In order to allege a claim for relief under Section 1983 against a municipal defendant, such as the City of New York, or as relevant here, a public benefit corporation such as the MTA, a plaintiff must allege the existence of an officially adopted policy or custom that caused injury and a direct causal connection between that policy or custom and the deprivation of a constitutional right. Monell v. Dep't of Social Servs. of the City of New York, 436 U.S. 658, 692-94 (1978). Municipalities can be held liable for "practices so persistent and widespread as to practically have the force of law," Connick v. Thompson, 131 S. Ct. 1350, 1359 (2011), but such claims still must satisfy the plausibility standard under the Supreme Court decisions of Twombly and Iqbal. See Plair v. City of New York, 789 F. Supp. 2d 459, 469 (S.D.N.Y. 2011); Meehan v. Kenville, 555 F. App'x 116, 117 (2d Cir. 2014) (summary order) (claim against municipal entity was properly dismissed under 28 U.S.C. § 1915 for "failure to plausibly allege that any constitutional violation resulted from a custom, policy or practice of the municipality"); see also Hoffman v. City of New York, No. 97-CV-4284 (SJ), 1998 WL 212894 (E.D.N.Y. Apr. 28, 1998) (dismissing pro se complaint against MTA and the City of New York under Monell). A court may not impose liability on the MTA for the acts of its officers or employees simply on the doctrine of respondeat superior. Monell, 436 U.S. at 691.

Although Byrd asserts that the allegedly wrongful acts or omissions on the part of Officer Ilardo and the John and Jane Doe employees of the MTA or MTABT are attributable to a municipal policy or custom, see Compl. ¶¶ 50-51, nothing in his complaint suggests facts in support of such a conclusion. Only two paragraphs of the complaint allege Monell liability. Paragraph 50 states that the individual defendants acted as police officers or employees of the MTA or MTABT "pursuant to the customs, usages, practices, procedures, and the rules of the MTA and/or the MTABT all under the supervision of ranking officers of said police department and supervisors of said entities." Id. ¶ 50. The next paragraph concludes that the defendants "engaged in Constitutionally-violative conduct that constituted a custom, usage, practice, procedure or rule of the respective municipality/authority, which is forbidden by the Constitution of the United States." Id. ¶ 51.

However, the complaint does not contain any facts suggesting that anyone other than Byrd has been subjected to the type of detention Byrd alleges. As the Second Circuit has made clear, "isolated acts . . . by non-policymaking municipal employees are generally not sufficient to demonstrate a municipal custom, policy, or usage that would justify municipal liability." Jones v. Town of East Haven, 691 F.3d 72, 81 (2d Cir. 2012) (citing Villante v. Dep't of Corr., 786 F.2d 516, 519 (2d Cir. 1986); see also Henderson v. Town of Greenwich, 317 F. App'x 46, 47 (2d Cir. 2009) ("Proof of a single incident of unconstitutional activity is not sufficient to impose liability under Monell.") (quoting Oklahoma City v. Tuttle, 471 U.S. 808, 823-24 (1985)); Giaccio v. City of New York, 308 F. App'x 470, 472 (2d Cir. 2009) (summary order) (affirming summary judgment in favor of defendants and dismissing Monell claim where plaintiff identified "at most, only four examples" of constitutional violations, because "[t]his evidence falls far short of establishing a practice that is so persistent or widespread as to justify the imposition of municipal liability") (internal quotations omitted); Amnesty Am. v. Town of West Hartford, 361 F.3d 113, 130 (2d Cir. 2004) (plaintiff must show that her constitutional violation "occurred as the result of a municipal policy rather than as a result of isolated misconduct by a single actor").

Nor is Byrd's conclusory allegation that the conduct constituted a "custom, usage, practice, procedure or rule" that deprived Byrd of his constitutional rights sufficient to state a claim for municipal liability. See Murray v. Admin. for Children's Servs., 476 F. Supp. 2d 436, 442 (S.D.N.Y. 2007), aff'd, 293 F. App'x 831 (2d Cir. 2008) ("The Amended Complaint does not allege other similar instances of malicious prosecution that could raise an inference that the City maintains a policy or custom of deliberate indifference to these types of unconstitutional deprivations."); Worrell v. City of New York, No. 12-CV-6151 (MKB), 2014 WL 1224257, at *12 (E.D.N.Y. Mar. 24, 2014) (a "single incident of Plaintiff's own allegedly negligent investigation is not sufficient to impose municipal liability without additional allegations from which this Court may infer that it was caused by a practice so widespread as to practically have the force of law."); Irish v. City of New York, No. 09-CV-5568 (RMB), 2010 WL 5065896, at *5 (S.D.N.Y. Dec. 6, 2010) ("Plaintiff's speculative and conclusory allegations of an unlawful custom and practice are insufficient to support a claim of municipality liability based upon Monell . . . .").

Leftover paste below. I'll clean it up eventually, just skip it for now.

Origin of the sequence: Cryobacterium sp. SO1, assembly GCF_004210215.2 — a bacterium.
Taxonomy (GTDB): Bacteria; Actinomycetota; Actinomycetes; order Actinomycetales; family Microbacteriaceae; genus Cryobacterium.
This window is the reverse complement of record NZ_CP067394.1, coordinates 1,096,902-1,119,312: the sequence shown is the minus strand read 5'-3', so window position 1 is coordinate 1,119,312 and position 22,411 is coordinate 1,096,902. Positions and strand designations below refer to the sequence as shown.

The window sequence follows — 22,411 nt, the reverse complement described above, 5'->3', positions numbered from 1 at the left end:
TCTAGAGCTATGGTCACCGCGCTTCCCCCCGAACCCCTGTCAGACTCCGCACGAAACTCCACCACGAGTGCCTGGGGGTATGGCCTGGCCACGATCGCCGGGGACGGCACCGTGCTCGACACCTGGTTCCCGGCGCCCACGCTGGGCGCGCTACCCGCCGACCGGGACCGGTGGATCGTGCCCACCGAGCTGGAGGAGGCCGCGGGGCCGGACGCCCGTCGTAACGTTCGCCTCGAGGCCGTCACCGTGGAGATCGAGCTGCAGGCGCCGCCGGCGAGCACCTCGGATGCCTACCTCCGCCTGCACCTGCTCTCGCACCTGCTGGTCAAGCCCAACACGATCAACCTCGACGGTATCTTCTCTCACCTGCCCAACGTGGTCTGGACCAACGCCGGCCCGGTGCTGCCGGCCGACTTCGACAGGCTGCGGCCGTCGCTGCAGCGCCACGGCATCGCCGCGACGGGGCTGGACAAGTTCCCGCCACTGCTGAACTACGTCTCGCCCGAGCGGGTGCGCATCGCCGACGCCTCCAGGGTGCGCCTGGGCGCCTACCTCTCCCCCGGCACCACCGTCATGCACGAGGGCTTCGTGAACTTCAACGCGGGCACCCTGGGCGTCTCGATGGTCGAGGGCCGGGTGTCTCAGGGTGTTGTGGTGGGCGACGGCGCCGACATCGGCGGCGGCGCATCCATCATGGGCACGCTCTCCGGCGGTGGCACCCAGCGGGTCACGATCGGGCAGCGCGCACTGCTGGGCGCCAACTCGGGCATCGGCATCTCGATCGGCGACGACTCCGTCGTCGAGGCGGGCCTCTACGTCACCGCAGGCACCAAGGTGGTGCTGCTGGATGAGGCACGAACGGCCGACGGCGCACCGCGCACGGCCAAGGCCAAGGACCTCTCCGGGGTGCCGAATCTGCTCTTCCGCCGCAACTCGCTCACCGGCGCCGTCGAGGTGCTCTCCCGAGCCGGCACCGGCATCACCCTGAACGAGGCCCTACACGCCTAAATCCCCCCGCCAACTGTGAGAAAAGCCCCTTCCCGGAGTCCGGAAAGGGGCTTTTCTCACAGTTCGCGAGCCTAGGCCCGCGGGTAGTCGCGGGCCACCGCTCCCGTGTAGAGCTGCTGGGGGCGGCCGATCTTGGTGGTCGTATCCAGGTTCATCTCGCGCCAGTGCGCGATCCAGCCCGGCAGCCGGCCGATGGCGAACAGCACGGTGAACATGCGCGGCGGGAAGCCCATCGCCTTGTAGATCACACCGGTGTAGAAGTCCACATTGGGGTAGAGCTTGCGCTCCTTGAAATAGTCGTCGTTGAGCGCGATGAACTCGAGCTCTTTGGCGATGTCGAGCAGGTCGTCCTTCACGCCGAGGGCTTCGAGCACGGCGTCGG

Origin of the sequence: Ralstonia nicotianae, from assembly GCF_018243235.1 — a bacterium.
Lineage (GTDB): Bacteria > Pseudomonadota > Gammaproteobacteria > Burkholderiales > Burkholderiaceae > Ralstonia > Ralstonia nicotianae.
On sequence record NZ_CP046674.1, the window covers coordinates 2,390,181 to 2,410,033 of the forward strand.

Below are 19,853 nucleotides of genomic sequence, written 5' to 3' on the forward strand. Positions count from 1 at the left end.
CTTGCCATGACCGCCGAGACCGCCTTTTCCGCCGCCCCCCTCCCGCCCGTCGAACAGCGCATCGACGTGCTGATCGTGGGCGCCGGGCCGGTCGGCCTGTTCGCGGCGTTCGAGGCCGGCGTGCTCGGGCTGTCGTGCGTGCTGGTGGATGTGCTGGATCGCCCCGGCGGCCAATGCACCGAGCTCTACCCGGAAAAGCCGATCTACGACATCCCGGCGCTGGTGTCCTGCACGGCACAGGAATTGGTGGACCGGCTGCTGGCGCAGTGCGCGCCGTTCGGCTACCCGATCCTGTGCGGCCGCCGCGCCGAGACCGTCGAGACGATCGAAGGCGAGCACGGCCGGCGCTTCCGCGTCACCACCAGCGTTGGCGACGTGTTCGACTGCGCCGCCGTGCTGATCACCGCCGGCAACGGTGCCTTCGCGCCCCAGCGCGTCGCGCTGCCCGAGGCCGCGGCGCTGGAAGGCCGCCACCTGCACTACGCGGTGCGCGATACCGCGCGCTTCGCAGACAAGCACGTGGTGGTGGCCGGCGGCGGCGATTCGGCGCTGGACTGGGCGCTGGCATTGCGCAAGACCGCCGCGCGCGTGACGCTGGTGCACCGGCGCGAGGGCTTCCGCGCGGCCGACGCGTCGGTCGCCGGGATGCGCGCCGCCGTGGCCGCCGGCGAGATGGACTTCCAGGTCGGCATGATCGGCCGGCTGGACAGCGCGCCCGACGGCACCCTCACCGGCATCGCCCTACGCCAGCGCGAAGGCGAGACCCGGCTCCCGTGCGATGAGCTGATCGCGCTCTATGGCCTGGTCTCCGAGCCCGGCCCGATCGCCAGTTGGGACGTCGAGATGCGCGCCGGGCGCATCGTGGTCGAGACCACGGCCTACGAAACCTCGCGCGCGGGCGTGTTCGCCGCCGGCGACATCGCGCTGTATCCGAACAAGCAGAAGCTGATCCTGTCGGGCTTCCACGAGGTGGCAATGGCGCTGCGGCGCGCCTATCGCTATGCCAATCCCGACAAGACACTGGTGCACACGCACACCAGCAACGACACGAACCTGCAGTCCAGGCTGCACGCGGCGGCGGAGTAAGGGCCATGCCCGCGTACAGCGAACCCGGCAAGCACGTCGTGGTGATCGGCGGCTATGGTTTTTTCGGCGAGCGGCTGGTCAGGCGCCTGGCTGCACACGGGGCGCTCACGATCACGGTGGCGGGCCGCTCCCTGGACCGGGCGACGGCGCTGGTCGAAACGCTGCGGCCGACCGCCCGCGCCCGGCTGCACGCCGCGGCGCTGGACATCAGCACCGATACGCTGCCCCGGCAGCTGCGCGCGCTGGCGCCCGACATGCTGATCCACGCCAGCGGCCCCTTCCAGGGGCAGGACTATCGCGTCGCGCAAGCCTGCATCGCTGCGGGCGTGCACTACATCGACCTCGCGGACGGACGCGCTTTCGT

In sum, Byrd describes isolated conduct by a rogue officer. He invokes terms of art used in Monell, such as "custom" and "practice," but he fails to allege any facts tending to show that the MTA or the MTABT caused any claimed constitutional violation. The absence of any facts supporting an unconstitutional policy, practice, or custom by the City, or a failure to supervise or train, precludes Monell liability. Therefore, the complaint is dismissed as to the MTA or MTA Bridges and Tunnels for failure to state a claim. 28 U.S.C. § 1915(e)(2)(B)(ii).


Accordingly, I dismiss plaintiff's 42 U.S.C. § 1988 claims against all defendants and his 42 U.S.C. § 1983 claims against the MTA and the MTA Bridges and Tunnels for failure to state a claim on which relief may be granted. 28 U.S.C. § 1915(e)(2)(B)(ii). No summons shall issue as to these defendants.

Plaintiff's Section 1983 claims against the remaining defendant, "BTO Sabatino Ilardo," an officer employed by the MTA Bridges and Tunnels, may proceed. The case is referred to the Honorable Cheryl Pollak, United States Magistrate Judge, for pretrial supervision. I certify pursuant to 28 U.S.C. § 1915(a)(3) that any appeal from this order would not be taken in good faith. Coppedge v. United States, 369 U.S. 438, 444-45 (1962).

For now, the claims against defendants "John or Jane Does 1-10," who were allegedly involved in plaintiff's detention and the issuance of the summonses may proceed. Further identifying information will be necessary before the names of actual individual defendants may be substituted for the "John or Jane Doe" defendants. --------

So ordered.

John Gleeson

United States District Judge
Dated: Brooklyn, New York

July 28, 2015

Summaries of

Byrd v. Metro. Transit Auth.

Jul 28, 2015
15-CV-1364 (JG)(RLM) (E.D.N.Y. Jul. 28, 2015)

noting that the MTA is "a New York State public benefit corporation that provides public transportation services to the Greater New York City area"

Summary of this case from Ganesh v. N.Y.C. Transit Auth.
Case details for

Byrd v. Metro. Transit Auth.

Case Details



Date published: Jul 28, 2015


15-CV-1364 (JG)(RLM) (E.D.N.Y. Jul. 28, 2015)